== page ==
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Building and maintaining automation can take time. Even with a code-free solution at hand that makes test automation easier and less time-consuming, a lot of work goes into building robust and scalable automation.
The good news is, with the right approach, a lot of time and effort can be saved. In this guide, we take you through key considerations in connection with your test automation reviews that can help ease the process.
Here’s what you’ll learn:
The primary goal of the automation review process is to assess if new flows have bugs or errors. If flows aren’t set up correctly, it can result in tests failing, even though the application under test is working as it should.
By following the best practices for building and reviewing test automation flows outlined in this guide, most errors can be avoided.
In addition to these guidelines, many enterprises will have rules and regulations they need to adhere to for security and compliance reasons. These are not outlined in this guide, but should be included in the process.
As a result of a thought-through, structured test automation review process, teams can expect more robust and scalable automation. As an additional benefit, going through the automation flow review process with your team will improve collaboration and enhance learning across functions. The process gives each person involved important insight into the test automation process and test automation results.
Read more: How to analyze test automation results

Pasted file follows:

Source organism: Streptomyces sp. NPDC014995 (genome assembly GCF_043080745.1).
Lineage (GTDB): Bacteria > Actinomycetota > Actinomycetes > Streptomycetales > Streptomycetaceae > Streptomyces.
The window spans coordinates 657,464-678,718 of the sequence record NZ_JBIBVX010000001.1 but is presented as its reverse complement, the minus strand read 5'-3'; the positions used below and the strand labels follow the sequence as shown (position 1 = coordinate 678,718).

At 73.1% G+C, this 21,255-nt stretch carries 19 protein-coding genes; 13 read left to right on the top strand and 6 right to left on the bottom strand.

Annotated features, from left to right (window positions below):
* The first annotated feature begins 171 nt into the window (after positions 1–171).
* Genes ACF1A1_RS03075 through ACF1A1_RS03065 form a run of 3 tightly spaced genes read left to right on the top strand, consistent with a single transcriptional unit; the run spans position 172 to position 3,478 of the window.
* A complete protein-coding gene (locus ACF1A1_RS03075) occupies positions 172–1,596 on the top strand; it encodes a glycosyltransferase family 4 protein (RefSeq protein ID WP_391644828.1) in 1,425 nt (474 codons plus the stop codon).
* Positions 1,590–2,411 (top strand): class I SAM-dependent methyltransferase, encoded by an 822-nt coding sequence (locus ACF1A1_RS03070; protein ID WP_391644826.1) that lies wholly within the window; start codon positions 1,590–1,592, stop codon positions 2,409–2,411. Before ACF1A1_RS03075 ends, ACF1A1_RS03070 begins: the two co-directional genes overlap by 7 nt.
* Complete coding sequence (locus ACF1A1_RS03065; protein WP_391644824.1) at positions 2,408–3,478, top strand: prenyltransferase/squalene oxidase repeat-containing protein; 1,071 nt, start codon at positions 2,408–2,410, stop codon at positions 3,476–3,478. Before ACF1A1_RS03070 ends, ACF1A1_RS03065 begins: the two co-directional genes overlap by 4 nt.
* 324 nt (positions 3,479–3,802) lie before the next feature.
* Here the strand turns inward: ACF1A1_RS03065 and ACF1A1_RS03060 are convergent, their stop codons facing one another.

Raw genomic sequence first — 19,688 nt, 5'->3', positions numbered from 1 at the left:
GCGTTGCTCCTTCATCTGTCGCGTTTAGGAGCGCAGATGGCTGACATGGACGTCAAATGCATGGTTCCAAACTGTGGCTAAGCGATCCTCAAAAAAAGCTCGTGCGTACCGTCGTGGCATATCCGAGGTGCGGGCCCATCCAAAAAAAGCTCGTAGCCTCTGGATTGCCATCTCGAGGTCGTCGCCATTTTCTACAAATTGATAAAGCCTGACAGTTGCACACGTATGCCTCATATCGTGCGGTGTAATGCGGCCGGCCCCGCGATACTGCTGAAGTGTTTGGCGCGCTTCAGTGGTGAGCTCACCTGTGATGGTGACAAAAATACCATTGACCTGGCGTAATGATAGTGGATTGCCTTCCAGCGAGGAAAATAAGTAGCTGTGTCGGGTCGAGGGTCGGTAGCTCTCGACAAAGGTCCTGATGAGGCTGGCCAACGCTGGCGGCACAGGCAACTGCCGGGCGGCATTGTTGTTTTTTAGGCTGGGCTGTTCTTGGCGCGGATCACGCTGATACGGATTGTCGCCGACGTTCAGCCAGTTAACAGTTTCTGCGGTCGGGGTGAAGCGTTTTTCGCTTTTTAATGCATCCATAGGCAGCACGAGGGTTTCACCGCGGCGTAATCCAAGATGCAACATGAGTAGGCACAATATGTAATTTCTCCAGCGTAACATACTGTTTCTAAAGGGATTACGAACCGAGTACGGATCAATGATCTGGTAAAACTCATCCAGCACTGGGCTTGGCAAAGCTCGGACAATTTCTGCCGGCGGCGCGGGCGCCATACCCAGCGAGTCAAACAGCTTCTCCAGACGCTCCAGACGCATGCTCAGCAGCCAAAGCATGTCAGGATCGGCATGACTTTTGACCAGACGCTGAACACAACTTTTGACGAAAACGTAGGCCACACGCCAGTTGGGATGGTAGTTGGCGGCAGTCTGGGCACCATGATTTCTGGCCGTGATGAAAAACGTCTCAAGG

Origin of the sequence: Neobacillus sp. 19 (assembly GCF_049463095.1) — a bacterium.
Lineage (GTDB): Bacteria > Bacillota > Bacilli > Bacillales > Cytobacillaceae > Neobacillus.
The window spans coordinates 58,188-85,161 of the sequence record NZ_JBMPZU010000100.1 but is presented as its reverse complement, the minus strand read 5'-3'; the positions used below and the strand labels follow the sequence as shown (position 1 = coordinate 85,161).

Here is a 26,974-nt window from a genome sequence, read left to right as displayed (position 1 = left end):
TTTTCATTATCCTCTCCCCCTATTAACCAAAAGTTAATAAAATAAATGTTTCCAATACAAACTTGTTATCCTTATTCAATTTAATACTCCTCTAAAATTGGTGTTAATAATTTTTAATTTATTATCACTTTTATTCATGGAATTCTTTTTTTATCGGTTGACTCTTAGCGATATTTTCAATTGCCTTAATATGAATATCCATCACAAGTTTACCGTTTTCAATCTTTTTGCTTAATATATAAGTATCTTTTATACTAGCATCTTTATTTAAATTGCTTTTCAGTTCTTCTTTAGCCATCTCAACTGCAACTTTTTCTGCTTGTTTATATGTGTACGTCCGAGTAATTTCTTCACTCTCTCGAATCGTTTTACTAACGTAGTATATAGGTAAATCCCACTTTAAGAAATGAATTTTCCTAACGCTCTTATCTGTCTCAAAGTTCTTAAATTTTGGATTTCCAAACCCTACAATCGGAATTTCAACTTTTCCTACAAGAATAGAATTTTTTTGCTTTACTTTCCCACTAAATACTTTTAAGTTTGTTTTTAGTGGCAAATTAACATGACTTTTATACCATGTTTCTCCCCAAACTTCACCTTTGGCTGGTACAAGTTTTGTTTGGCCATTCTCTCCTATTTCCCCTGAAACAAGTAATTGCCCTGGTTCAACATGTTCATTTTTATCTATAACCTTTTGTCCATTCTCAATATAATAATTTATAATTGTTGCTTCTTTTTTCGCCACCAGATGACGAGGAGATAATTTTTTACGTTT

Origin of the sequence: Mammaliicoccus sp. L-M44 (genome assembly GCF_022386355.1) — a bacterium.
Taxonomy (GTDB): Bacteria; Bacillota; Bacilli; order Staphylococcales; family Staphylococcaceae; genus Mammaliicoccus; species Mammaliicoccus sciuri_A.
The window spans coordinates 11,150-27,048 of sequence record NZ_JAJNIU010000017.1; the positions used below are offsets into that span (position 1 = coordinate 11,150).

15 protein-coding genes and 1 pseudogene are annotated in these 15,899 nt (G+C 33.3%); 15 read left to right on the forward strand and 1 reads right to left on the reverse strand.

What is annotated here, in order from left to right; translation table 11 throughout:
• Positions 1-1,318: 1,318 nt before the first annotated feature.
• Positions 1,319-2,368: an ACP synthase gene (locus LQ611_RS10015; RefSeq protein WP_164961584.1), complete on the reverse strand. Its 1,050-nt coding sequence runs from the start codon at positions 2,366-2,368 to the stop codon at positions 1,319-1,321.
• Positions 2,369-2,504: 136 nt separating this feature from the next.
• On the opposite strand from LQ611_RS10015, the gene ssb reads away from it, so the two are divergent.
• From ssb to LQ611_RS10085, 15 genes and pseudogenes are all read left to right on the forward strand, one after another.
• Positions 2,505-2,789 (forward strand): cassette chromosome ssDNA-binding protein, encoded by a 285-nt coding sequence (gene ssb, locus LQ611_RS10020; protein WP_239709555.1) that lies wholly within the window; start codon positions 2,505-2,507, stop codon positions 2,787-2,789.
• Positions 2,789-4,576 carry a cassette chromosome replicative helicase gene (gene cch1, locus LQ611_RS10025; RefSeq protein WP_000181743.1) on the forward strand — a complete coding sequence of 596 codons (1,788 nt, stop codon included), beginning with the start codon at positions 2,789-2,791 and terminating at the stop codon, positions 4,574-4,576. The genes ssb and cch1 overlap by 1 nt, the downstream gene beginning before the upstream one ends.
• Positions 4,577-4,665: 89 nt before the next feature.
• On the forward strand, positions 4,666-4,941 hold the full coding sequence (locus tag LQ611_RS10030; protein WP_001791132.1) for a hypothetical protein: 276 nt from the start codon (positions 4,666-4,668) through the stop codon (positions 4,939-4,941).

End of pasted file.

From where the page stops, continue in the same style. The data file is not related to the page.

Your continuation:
Overall, the flow review is critical for the following reasons:
An important part of the review process is assigning roles and responsibilities in the team.
For the sake of simplicity, we have given each of these roles a name (in bold). Their official title may however be a different one (examples not in bold).
Their responsibilities are listed below each role:
Reviewers/Technical Peer/Team Lead
Moderator/Module Lead/Team Lead
Review Lead/Team Manager
To make sure that the review process has the intended effect, it’s important that the process is formalized. This means that it becomes a recurring part of the overall test automation process, and isn’t sacrificed during busy times. This is all the responsibility of the Review Lead.
Although not formally a part of the review process, the test automation building process is just as important in securing robust, scalable automation. For this reason, we’ve included best practices from before you start automating to after tests have been executed.
If you’re past the first stages in your process, then use these initial guidelines to improve your work on new automation flows in the future.
Learn more about how to build robust, maintainable, and scalable automation in our Best Practices Webinar Series.